86.In the meantime, whilst these Athenians were wind-bound in Crete, the Peloponnesians that were in Cyllene in order of battle sailed along the coast of Panormus of Achaia, to which also were their land forces come to aid them.
Phormio likewise sailed by the shore to Rhium Molycricum and anchored without it with twenty galleys, the same he had used in the former battle.
Now this Rhium was of the Athenians' side, and the other Rhium in Peloponnesus lies on the opposite shore, distant from it at the most but seven furlongs of sea;and these two make the mouth of the Crisaean gulf.
The Peloponnesians therefore came to an anchor at Rhium of Achaia with seventy-seven galleys, not far from Panormus where they left their land forces.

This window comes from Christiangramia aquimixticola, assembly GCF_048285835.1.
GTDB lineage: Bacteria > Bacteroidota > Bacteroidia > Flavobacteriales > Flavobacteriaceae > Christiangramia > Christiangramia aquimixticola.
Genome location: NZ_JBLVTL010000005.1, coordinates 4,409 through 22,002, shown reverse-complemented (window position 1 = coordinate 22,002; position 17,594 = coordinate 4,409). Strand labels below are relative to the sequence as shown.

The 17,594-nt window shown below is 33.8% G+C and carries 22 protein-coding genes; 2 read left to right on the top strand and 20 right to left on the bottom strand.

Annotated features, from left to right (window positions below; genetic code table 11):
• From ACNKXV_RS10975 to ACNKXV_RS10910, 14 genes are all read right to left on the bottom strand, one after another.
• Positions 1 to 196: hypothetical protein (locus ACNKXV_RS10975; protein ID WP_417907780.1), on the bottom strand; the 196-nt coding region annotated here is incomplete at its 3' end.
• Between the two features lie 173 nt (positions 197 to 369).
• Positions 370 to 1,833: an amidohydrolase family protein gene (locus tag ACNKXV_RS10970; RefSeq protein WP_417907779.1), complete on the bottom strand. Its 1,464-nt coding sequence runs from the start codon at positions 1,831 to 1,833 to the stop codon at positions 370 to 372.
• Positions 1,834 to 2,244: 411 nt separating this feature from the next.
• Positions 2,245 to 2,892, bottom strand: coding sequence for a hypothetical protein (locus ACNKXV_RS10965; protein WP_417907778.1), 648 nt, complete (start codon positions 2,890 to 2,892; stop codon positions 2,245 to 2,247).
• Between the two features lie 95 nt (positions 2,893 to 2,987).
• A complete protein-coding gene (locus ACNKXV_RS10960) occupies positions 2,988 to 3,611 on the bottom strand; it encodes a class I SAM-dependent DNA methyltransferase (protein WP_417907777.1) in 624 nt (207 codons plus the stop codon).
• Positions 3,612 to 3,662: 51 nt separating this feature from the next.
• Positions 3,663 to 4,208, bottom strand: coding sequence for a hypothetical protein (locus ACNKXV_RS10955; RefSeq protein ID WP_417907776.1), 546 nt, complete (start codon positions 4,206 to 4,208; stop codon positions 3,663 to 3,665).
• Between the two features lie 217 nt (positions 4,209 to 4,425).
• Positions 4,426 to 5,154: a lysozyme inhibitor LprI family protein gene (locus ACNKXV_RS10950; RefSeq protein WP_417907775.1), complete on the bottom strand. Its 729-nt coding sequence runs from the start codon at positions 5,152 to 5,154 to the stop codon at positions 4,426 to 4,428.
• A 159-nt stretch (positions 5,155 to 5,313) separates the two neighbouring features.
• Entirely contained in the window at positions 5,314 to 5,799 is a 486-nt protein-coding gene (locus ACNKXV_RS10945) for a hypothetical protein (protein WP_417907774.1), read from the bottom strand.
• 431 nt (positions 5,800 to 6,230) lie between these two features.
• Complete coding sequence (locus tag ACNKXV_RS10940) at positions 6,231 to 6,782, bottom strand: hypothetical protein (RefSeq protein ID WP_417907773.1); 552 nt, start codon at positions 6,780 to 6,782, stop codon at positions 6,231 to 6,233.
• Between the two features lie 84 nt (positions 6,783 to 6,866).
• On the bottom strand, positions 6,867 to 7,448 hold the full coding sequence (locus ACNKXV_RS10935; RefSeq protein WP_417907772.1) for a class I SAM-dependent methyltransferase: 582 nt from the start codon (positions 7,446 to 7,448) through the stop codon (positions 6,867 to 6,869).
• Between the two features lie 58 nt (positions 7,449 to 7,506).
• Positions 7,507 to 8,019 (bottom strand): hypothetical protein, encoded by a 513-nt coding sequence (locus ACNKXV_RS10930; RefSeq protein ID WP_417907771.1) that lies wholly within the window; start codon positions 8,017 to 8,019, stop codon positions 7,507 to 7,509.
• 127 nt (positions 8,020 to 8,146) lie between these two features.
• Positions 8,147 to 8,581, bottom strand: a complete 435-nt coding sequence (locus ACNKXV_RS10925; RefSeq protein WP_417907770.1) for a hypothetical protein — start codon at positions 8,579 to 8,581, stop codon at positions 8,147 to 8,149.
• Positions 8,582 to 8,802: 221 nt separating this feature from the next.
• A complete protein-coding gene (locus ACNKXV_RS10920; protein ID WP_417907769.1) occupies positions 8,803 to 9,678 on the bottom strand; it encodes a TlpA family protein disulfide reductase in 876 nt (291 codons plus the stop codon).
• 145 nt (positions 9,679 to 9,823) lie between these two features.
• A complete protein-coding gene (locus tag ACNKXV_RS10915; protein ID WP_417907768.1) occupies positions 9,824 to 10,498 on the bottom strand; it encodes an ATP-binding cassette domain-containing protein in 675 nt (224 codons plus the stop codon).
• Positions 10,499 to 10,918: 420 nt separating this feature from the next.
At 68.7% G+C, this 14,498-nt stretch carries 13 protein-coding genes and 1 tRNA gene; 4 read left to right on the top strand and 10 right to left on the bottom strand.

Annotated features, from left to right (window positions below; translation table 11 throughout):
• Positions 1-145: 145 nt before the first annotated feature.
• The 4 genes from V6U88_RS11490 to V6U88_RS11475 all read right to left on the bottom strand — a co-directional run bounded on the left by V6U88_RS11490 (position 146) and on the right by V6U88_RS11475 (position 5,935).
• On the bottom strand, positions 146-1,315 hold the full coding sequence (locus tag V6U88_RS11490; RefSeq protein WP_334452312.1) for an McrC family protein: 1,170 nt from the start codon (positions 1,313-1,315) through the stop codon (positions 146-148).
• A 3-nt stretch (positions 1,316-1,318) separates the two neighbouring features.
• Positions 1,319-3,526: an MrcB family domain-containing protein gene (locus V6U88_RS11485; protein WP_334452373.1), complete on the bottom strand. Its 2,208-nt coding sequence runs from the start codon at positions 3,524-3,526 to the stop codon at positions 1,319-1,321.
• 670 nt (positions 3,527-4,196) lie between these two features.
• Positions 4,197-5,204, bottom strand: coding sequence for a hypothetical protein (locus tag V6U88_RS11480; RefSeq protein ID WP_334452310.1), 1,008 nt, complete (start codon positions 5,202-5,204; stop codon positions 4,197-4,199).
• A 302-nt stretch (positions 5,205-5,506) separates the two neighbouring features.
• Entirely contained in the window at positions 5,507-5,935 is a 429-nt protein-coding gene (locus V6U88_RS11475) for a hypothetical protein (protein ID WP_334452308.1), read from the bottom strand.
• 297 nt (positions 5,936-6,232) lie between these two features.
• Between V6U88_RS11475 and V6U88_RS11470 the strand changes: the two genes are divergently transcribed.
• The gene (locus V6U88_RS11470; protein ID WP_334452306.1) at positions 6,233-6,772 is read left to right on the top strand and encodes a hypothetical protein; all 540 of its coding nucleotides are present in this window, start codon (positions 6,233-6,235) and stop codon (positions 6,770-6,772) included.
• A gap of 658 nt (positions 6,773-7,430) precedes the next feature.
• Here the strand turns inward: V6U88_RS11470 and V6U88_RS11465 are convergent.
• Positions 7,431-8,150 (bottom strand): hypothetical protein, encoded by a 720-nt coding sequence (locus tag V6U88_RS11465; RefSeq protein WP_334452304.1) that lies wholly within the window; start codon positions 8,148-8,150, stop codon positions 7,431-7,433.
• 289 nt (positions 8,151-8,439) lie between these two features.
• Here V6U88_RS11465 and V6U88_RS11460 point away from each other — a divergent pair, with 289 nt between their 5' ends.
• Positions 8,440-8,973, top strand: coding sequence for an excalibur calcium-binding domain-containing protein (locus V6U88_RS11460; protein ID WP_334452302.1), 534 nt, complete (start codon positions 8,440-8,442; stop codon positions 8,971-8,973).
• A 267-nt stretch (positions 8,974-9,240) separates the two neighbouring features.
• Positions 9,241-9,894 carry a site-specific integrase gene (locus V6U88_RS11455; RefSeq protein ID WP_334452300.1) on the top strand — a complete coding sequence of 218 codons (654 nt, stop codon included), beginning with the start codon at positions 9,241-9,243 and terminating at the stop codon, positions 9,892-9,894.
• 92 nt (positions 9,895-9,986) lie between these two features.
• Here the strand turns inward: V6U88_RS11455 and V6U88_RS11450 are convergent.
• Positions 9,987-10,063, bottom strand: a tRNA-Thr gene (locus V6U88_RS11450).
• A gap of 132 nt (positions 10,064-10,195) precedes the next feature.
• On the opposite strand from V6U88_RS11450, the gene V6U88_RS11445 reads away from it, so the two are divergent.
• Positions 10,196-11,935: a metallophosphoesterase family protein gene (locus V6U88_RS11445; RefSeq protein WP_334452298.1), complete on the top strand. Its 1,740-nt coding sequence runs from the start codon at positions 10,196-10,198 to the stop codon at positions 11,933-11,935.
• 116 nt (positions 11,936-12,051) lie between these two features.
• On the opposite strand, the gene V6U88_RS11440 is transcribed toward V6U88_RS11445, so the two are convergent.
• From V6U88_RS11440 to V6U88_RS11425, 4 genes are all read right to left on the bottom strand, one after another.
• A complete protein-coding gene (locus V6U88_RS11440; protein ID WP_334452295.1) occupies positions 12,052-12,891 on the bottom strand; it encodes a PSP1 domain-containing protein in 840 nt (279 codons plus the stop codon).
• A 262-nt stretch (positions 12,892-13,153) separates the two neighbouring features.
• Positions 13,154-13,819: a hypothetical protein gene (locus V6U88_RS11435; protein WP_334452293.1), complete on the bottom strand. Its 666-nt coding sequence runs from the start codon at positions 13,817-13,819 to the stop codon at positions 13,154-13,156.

After they saw the Athenians and had lain six or seven days one against the other meditating and providing for the battle, the Peloponnesians not intending to put off without Rhium into the wide sea for fear of what they had suffered by it before, nor the other to enter the strait because to fight within they thought to be the enemy's advantage.
At last Cnemus, Brasidas, and the other commanders of the Peloponnesians, desiring to fight speedily before a new supply should arrive from Athens, called the soldiers together and, seeing the most of them to be fearful through their former defeat and not forward to fight again, encouraged them first with words to this effect:
The English works of Thomas Hobbes of Malmesbury. Thucydides. Thomas Hobbes. translator. London. Bohn. 1843.
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